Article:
Up next: 'Al Qaeda in Palestine'?

A new report by a pro-Israel think tank warns that radical groups in Gaza may execute a major attack to secure an alliance with Al Qaeda. But a full-blown franchise is unlikely.

By , Correspondent

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    Gunmen from the Palestinian Islamist group Jund Ansar Allah ('Soldiers of the Companions of God') walked near a mosque after the Friday prayers in the southern Gaza Strip town of Rafah on August 14, 2009. The group says that Hamas has betrayed its Islamist ideals.
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Militant Islamist groups in Gaza seeking an alliance with Al Qaeda may be planning to carry out a large-scale attack in order to boost their credentials, warns a report released today by the pro-Israel Washington Institute for Near East Policy (WINEP).

“Al Qaeda-inspired groups in Gaza ‘think big’ and are regularly plotting large-scale attacks,” says the report, coauthored by a former deputy director of Israel’s Shin Bet intelligence service. It also quotes an anonymous member of one of these groups as saying his operatives are “waiting to carry out a big jihadist operation dedicated to Sheikh Osama Bin Laden."

Mr. Bin Laden's Al Qaeda organization, now believed to be hiding along the Afghanistan-Pakistan border, has long used the Israeli-Palestinian conflict as a cause célèbre for their fight against the West. But it has yet to establish authoritative operations in either the West Bank or Gaza, where both Hamas – the Islamist organization that rules the coastal territory – and its militant rivals are focused more on Israel than the vision of global jihad symbolized by Bin Laden.

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While the existence of a global terrorist network under Al Qaeda's control is a matter of debate, the formation of an "Al Qaeda in Palestine" would be a propaganda coup for both the Al Qaeda brand and local militants that share its ideology, analysts say. But for the Gaza-based groups, such an alliance could severely compromise their capabilities and long-term survivability.

“The biggest beneficiary of any recognition would be Al Qaeda itself,” says Scott Sandford, a Washington-based researcher on militant Islam and contributor to Jihadica, an online clearinghouse for materials from jihadist websites. “But I don’t think Al Qaeda could offer them a whole lot in terms of logistics. Because if it [recognition from Al Qaeda] were to happen, Hamas would attack that particular group aligned with Al Qaeda immediately.”

The WINEP report said that an Al Qaeda in Palestinian affiliate is unlikely to form because most Palestinians committed to violent resistance put national interests ahead of religion – keeping them focused on Israel rather than a broader fight.

Salafists: Hamas has gone soft

Hamas, an Islamist nationalist movement, limits its activities to the Palestinian arena, preferring to attack Israel and rejecting Al Qaeda-style calls for global jihad against the West. It has cracked down heavily on the territory’s growing extremist organizations since taking control of Gaza in 2007.

The new groups, of which there are about half a dozen, claim to practice what is known as “Salafism,” or the observance of Islam in the manner of the Prophet Mohammad in the seventh century. Local Salafis say Hamas, which limits its militant activities to Israel and has so far failed to implement strict Islamic law in Gaza, has betrayed its Islamist credentials.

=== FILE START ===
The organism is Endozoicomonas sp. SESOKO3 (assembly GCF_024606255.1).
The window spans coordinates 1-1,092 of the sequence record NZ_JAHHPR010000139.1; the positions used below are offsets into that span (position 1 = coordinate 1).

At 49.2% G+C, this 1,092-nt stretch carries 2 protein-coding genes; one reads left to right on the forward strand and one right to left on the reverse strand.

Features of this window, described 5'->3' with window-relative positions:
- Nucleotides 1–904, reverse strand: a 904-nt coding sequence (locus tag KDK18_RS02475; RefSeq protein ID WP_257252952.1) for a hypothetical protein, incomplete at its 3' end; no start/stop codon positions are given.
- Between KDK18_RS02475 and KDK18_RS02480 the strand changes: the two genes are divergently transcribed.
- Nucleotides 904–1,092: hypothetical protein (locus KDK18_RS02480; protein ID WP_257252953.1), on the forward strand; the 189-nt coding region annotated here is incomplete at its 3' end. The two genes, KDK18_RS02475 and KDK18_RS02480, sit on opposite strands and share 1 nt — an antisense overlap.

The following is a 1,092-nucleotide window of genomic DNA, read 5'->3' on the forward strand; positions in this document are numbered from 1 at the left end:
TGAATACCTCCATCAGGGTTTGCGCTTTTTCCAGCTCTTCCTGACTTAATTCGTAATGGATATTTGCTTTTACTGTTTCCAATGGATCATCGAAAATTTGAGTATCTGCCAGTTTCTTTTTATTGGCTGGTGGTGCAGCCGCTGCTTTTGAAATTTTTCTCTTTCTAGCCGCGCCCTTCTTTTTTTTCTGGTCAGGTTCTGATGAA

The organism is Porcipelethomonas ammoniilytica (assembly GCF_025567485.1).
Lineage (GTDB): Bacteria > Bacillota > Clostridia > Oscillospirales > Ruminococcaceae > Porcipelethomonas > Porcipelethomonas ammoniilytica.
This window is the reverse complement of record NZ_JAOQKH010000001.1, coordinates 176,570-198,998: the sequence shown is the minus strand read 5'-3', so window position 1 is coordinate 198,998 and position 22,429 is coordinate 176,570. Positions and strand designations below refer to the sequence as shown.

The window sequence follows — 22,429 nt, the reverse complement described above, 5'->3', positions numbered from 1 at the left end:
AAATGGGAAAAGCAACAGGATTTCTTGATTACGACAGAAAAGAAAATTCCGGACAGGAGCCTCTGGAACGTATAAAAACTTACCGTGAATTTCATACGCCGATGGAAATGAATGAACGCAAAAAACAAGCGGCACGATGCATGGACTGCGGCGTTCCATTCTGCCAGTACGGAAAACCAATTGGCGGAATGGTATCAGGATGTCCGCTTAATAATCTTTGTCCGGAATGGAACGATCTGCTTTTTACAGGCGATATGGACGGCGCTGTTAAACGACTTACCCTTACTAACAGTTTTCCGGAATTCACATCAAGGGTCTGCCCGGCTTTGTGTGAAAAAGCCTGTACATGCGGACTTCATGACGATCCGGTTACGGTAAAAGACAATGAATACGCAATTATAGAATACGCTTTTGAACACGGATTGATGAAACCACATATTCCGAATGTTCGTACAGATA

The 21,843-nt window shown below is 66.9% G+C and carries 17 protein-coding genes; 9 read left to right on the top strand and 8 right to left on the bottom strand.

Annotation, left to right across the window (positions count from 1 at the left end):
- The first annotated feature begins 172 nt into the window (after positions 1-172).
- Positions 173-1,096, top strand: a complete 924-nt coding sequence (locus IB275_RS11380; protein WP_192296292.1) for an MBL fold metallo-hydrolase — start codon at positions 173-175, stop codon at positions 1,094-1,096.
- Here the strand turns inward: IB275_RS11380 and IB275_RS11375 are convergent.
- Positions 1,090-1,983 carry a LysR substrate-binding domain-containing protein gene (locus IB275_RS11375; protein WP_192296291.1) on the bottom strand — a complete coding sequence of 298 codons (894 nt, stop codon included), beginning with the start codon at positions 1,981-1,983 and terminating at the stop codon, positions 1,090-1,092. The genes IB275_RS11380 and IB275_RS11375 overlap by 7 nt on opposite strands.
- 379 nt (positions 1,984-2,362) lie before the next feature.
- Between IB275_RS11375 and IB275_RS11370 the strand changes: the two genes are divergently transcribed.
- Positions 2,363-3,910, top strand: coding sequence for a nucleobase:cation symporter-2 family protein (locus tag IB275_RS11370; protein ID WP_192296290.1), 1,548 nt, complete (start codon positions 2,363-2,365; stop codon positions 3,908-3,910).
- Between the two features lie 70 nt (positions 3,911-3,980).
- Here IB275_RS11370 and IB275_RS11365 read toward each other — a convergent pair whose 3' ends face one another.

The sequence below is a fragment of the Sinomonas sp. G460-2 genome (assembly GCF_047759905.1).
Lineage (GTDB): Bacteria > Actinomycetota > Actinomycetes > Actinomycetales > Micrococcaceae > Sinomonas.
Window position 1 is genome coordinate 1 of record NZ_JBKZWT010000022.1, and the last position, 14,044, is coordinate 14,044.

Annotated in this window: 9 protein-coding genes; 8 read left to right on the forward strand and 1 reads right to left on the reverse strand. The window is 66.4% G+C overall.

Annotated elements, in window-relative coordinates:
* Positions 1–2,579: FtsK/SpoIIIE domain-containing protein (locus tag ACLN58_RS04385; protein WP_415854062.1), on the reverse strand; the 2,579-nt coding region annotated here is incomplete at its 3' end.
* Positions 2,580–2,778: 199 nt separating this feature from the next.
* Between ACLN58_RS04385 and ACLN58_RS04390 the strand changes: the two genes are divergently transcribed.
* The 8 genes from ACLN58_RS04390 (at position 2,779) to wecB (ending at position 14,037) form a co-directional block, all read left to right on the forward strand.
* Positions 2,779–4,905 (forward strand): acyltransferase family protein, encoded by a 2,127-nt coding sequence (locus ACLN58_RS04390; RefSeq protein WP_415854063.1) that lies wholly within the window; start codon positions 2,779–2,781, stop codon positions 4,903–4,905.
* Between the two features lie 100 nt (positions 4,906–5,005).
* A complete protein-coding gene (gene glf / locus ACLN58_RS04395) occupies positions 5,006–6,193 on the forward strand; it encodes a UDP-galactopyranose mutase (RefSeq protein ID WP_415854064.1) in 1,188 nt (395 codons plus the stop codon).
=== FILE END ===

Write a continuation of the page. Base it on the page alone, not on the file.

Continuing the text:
Salafi groups have grown in strength in recent years amid rising poverty and a crippling Israeli siege on Gaza.

August clash between Hamas, Salafists

In August last year, an organization calling itself Jund Ansar Allah (“Soldiers of the Companions of God”) openly challenged Hamas by declaring an Islamic emirate from a mosque in the southern Gaza town of Rafah. A nightlong gun battle between the two groups resulted in approximately 30 dead, including a number of Hamas security forces.

Since then, Salafis have largely been in hiding – and threats to retaliate against Hamas have yet to crystallize.

“The Salafi groups in Gaza very much went underground after the shoot-out. There were a number of threats that they would seek revenge for the attack, but none of them were actually implemented,” says Mukhamair Abusaada, a Gaza-based political analyst and professor at Al-Azhar University. “My assumption is that Hamas sent a very strong message when it attacked their mosque in Rafah: that if you challenge their rule, they will deal with it in a very massive, bloody way.”

But the threat remains, analysts say. And while these groups have yet to establish official ties with Al Qaeda – the WINEP report claims Al Qaeda itself is skeptical of their abilities and sustainability – it doesn’t mean they aren’t inspired to carry out dramatic attacks, particularly against Israel, says Mr. Sanford.

“If these groups could carry out an attack, they would do it,” Sanford says. “But it’s a matter of getting past the security measures the Israelis have put in place, as well as Hamas surveillance.”

“They have had successful operations in the past – they kidnapped Alan Johnston and helped capture [Israeli soldier] Gilad Shalit. So they definitely have the military training to carry out a spectacular attack.”

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